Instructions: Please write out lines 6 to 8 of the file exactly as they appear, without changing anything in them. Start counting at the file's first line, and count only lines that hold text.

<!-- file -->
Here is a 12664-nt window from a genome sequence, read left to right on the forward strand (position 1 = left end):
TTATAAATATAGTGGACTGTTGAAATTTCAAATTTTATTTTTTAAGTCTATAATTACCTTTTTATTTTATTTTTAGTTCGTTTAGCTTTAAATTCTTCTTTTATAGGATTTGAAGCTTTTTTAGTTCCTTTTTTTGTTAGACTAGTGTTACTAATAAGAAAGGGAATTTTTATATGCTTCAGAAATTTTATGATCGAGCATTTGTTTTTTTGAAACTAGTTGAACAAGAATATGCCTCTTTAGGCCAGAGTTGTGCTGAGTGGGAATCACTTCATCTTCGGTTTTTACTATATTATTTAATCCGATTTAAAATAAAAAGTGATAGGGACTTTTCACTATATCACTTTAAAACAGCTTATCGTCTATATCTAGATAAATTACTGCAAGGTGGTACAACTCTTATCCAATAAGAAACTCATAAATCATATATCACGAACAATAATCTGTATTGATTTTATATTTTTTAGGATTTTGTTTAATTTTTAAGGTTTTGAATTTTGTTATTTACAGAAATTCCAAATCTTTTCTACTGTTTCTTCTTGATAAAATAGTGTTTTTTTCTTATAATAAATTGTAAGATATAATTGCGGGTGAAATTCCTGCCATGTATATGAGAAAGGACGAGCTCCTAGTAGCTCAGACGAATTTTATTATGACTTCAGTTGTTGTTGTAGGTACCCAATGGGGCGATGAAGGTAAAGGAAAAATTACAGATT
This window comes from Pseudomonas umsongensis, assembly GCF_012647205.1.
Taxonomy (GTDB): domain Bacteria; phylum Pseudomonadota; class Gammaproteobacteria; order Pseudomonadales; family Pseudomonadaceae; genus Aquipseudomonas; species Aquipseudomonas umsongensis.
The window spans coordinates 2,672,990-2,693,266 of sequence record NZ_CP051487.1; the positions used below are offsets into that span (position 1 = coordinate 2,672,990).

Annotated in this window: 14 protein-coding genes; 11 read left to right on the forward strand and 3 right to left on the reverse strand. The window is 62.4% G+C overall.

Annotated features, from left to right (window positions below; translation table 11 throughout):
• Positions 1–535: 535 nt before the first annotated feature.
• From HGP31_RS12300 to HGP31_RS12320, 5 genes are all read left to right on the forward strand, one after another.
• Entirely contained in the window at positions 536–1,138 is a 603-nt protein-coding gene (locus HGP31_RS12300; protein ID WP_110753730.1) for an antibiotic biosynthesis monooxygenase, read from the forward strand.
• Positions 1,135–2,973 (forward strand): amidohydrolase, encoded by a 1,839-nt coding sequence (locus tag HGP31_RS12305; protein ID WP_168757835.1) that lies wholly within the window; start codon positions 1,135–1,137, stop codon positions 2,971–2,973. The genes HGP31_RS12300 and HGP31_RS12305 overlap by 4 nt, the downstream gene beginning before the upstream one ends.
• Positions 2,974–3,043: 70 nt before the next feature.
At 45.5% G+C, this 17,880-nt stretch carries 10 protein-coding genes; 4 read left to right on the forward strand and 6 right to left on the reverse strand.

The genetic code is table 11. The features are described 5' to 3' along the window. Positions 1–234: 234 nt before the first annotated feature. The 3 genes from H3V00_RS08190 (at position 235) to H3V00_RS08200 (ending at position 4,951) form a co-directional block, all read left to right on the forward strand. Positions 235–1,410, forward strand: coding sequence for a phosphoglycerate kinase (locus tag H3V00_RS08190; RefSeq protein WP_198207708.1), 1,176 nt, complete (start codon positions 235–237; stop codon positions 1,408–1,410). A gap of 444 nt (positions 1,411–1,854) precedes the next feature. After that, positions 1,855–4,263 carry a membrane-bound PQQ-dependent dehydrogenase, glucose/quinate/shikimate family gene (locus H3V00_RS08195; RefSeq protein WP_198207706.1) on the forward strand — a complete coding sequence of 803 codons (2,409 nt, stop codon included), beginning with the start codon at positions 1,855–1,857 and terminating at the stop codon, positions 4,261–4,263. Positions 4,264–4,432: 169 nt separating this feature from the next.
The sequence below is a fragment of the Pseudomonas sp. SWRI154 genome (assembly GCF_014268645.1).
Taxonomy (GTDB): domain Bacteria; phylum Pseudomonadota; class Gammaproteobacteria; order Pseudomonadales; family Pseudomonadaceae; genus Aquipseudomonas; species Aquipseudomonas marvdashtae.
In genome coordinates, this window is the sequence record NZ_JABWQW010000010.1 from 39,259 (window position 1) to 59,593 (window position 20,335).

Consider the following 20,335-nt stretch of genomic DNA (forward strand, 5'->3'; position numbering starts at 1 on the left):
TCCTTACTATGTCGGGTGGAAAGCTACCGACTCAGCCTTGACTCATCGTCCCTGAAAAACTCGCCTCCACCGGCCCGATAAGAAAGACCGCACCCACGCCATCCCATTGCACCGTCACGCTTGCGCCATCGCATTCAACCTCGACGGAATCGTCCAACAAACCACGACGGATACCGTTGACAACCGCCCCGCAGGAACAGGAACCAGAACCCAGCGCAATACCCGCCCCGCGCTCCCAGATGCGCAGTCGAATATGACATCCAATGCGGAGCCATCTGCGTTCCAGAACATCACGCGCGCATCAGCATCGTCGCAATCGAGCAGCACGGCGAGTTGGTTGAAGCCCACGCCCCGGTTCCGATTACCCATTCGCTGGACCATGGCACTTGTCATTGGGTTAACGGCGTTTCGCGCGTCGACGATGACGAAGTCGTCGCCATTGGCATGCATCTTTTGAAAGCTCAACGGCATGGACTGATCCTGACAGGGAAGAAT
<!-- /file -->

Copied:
Annotated in this window: 14 protein-coding genes; 11 read left to right on the forward strand and 3 right to left on the reverse strand. The window is 62.4% G+C overall.

Annotated features, from left to right (window positions below; translation table 11 throughout):
• Positions 1–535: 535 nt before the first annotated feature.